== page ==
In 2021, expect to see new innovations that go beyond predicted time slots, an innovation almost 10 years old now. New entrants like UBER or even Deliveroo could well end up collaborating with local retailers whilst integration with smart doorbells could provide further options for parcel carriers. However, Amazon’s acquisition of RING in 2018 should prove as a warning that the online giant continues to innovate and delivery providers and retailers will be playing catchup for sometime to come.
2020 will be remembered as the year we lost some of the biggest names in retail. Whilst the reason will be levelled at the door of the pandemic, high street retail was already struggling to adapt. The global pandemic simply accelerated the inevitable growth in online shopping by 10 years. But retail plays an important role in our town and city centres and how it recovers will be critical to the economic recovery.
If much loved high street retailers are to survive over the longer term, they will need to innovate and adapt to the new digital world we are all in, and fast! The biggest challenge for high street retailers though will be their real estate footprint, a huge asset on the balance sheets but a burden on the P&L statement.
Offline, analysts expect the retail experience to become more blended with the online experience. Marketers will continue to improve their retargeting efforts and will see click and collect services as another data point on buyer personas. High street stores may well shift to become showroom like experiences with a premium placed on 1–2–1 experiences, similar to the Apple store experience. Advancements in AR could also see personalised offers served to shoppers when they are nearby as a way to entice shoppers across the threshold.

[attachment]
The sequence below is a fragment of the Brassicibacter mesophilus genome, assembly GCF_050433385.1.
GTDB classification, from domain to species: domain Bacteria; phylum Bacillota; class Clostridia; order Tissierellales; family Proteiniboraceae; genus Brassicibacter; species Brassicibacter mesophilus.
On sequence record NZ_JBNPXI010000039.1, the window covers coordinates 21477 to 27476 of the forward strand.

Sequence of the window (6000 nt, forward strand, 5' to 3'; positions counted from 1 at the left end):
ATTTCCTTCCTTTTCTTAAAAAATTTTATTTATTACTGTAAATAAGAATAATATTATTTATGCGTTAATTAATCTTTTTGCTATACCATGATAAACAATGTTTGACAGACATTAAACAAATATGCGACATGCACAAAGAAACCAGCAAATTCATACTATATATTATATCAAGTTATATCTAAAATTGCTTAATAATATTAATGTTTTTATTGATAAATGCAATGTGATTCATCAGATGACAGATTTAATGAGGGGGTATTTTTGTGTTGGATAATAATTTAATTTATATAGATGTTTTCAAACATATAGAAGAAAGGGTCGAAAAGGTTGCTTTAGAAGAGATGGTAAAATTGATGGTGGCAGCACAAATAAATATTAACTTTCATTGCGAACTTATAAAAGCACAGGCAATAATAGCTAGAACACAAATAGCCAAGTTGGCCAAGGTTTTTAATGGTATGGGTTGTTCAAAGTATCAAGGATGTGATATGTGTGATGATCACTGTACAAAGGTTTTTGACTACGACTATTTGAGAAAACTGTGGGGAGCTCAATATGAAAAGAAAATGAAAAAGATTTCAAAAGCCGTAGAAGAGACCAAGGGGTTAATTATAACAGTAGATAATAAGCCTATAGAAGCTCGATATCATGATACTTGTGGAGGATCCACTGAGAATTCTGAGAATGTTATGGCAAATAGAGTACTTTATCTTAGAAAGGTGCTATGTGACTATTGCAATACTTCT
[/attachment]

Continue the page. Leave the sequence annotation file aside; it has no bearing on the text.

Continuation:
Online, the experience post buy button, an area that has had little innovation in the last decade, will likely improve as consumers require ever faster delivery and real time updates. More automation and better technology for retailers will likely help create a faster, frictionless shopping experience. More secure checkout and better payment experiences could also be a feature of eCommerce in 2021.
Overall, eCommerce professionals will continue to improve and better interpret the data they collect via better CRM systems(Customer Relationship Management). Retailers will look to integrate every interaction, whether online or offline, into their “black box” CRM systems to provide better and more personalised experiences for buyers.
The impact our actions and lifestyle choices have on climate change and our planet has been debated for decades. But if 2020 taught us something about humanity, when faced with the alternatives, we are capable of making huge seismic changes. That same willingness and fortitude to overcome a global pandemic will only accelerate the efforts to tackle climate change.
Reversing the effects of climate change will need a huge technological effort that will impact multiple areas of our lives. The solutions are complex and will require new technologies to be created. It’s highly likely therefore that we will see a considerable increase in investment flowing into climate tech in 2021.
Three areas I believe will attract attention will be aviation, electric vehicles and data centres.
2020 saw a massive reduction in air travel, subsequently reducing CO2 emissions considerably. Many airlines took the opportunity to retire ageing and more polluting aircraft, including the much loved Boeing 747. However don’t expect to see a fully electric commercial airliner anytime soon, but that technology is maturing. We’re more likely to see a more sustainable fuel to feed powerful jet engines. In 2020 scientists from Oxford University developed technology to convert carbon dioxide into jet fuel. If this can be scaled, it could be revolutionary for climate change and make air travel one of the greenest forms of travel.
Whether you like it or not, electric vehicles are coming. In 2020, Tesla’s valuation rose more than 300% and rumours abound of Apple entering the automotive market as early as 2022. Legacy car brands are playing catch up to the new logo entrants who may be better positioned to take advantage as consumer sentiment changes. 2021 will also see more players in the battery space as technology continues to improve and therefore range becomes comparable to combustion alternatives.